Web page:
Thomas yawned and rubbed his eyes. He tried desperately to look like he hadn’t been up until three in the morning stressing about today. What kind of message would that send? ‘Welcome to high school. Say goodbye to sleep.’
He sighed and pushed open the door to the classroom his group had been given.
Thomas wanted to go to university when he graduated. He wasn’t a bad student, but he also wasn’t attracting any attention for his intelligence. The guidance councillor had recommended he get involved in activities and events around school and in the community to make his applications more appealing.
One of the events he had signed up for was grade nine orientation. So, while his fellow seniors were enjoying their final day of summer break, he was at school meeting some of the incoming students.
They were all looking at him expectantly.
“Uh, good morning.” Thomas tried to smile as he dug out the list of their names. “Before we get started, let’s make sure everyone is here.”
He started reading off the names, names he was sure he would forget once the day was over. There were two Annas, a Richard, he managed to butcher Chloe’s last name, and had to try three times with Aaron’s. He was pretty sure he would never be asked to read a list of names again.
“Lauren Marks.” He called the final name on the list.
When nobody responded, he scanned the room. “Lauren Marks?” He repeated.
In the back of the room, the sixth ninth grader hesitantly raised their hand in a pitiful wave. Thomas met their eyes and his stomach clenched at the weak smile he got.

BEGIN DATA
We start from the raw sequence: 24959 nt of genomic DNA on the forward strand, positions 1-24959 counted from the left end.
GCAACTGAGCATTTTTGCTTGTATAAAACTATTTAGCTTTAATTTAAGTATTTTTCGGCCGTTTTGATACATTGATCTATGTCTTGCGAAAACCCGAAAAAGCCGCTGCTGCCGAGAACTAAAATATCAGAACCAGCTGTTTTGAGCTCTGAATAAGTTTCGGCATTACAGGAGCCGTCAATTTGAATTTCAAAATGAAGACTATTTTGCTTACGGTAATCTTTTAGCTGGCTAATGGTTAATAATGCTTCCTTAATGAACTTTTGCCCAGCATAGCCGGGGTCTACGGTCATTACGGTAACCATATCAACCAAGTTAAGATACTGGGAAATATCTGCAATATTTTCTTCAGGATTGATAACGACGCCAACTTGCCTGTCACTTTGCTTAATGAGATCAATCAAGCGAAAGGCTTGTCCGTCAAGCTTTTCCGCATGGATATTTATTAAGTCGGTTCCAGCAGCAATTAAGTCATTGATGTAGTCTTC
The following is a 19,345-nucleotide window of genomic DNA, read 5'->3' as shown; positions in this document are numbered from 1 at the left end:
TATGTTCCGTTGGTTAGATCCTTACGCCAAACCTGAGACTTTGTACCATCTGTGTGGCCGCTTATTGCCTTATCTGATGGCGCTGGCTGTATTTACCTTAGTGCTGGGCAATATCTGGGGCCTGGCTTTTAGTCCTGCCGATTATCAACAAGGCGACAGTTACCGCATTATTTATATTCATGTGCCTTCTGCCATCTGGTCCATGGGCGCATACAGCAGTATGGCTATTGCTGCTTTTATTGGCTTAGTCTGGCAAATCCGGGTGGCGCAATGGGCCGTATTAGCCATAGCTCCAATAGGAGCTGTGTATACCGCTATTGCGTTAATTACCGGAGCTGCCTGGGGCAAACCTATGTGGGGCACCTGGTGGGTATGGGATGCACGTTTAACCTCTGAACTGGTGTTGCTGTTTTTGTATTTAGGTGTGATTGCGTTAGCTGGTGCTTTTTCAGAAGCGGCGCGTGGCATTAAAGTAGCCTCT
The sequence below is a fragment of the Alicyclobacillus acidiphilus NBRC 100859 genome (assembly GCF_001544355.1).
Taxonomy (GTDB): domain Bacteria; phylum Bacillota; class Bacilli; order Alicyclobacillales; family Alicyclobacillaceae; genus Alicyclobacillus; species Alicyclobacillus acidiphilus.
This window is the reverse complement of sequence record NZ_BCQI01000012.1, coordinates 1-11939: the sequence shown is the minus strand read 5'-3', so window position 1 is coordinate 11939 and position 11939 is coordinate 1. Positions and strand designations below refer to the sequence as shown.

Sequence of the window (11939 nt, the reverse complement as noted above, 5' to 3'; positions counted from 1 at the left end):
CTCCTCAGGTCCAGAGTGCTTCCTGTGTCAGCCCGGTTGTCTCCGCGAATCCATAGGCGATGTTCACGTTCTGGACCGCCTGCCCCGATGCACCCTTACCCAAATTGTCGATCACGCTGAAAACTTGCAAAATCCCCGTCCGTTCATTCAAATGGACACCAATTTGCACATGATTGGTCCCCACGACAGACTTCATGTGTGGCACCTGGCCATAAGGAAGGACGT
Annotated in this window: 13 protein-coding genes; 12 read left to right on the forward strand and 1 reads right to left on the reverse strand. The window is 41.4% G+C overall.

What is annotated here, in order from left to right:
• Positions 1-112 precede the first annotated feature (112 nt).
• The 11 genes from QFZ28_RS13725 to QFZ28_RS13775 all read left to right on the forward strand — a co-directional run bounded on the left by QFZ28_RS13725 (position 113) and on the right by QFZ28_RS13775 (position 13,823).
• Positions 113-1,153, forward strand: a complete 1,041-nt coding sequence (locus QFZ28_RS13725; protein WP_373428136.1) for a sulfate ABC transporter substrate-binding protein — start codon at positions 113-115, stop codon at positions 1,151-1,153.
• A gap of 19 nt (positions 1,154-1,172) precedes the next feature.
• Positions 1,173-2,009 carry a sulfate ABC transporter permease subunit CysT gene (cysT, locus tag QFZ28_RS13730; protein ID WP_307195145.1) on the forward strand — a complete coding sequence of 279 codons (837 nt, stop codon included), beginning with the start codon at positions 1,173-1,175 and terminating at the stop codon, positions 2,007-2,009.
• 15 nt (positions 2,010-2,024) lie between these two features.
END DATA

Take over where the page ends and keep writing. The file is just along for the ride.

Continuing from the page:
“I am so sorry.” He blurted out, looking back down at the list. He must have read it wrong, but even now it looked like it said Lauren. He must have been more tired than he thought. “Logan Marks.”
Logan chuckled and raised his hand higher. Thomas smiled back at him before turning his attention to the group as a whole.
He introduced himself and went over the obligatory school rules spiel. He explained that, yes, teachers did in fact enforce the dress code, and yes, they would be responsible for absences incurred as a result of being sent home for dressing inappropriately. It would be best to not risk it.
Then he asked if there was anything they were anxious about.
The Anna who wore glasses raised her hand. “Do jocks really push nerds into lockers?”
Thomas tried not to laugh. “I’ve never seen that particular flavour of bullying here.” He sat on the table at the front of the room. “Of course, bullying happens everywhere, but it’s rarely, if ever, like what you see on TV.”
The kids whispered to each other. Thomas saw the other Anna, who wore a plaid headband in her bleached hair, give the girl who shared her name a reassuring pat on the arm. He wondered if these kids would form friendships today that would last to graduation.
Logan raised his hand. “When and where does the GSA meet?”
The group turned in their seats to look at him. Logan shrunk back in his seat, but he kept his eyes locked on Thomas. Thomas could see the determination in his eyes. This was important to him.
“I’m not sure.” Thomas answered truthfully. He wasn’t even sure their school had a GSA. But then, Thomas had probably never noticed because it just wasn’t part of his school life. “I’ll try to find out for you.”
Logan smiled and nodded. “Thank you.” He seemed able to ignore the fact that the other students were still staring at him.